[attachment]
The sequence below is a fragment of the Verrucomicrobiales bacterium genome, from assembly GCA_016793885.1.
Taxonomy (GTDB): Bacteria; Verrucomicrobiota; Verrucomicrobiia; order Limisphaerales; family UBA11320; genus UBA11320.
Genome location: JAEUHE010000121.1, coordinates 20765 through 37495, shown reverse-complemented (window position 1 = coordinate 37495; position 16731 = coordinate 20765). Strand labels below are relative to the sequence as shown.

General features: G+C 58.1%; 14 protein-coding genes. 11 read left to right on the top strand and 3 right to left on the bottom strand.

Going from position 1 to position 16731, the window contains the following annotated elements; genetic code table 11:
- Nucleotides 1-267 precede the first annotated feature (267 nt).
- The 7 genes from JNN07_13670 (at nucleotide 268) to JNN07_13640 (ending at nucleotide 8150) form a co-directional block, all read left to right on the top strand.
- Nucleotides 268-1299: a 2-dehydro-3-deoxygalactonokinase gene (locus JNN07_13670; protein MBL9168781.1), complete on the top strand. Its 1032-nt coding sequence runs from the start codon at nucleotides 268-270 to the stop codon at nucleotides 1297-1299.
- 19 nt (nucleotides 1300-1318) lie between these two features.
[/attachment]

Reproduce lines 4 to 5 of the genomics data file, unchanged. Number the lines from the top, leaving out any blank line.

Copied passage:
General features: G+C 58.1%; 14 protein-coding genes. 11 read left to right on the top strand and 3 right to left on the bottom strand.

Going from position 1 to position 16731, the window contains the following annotated elements; genetic code table 11: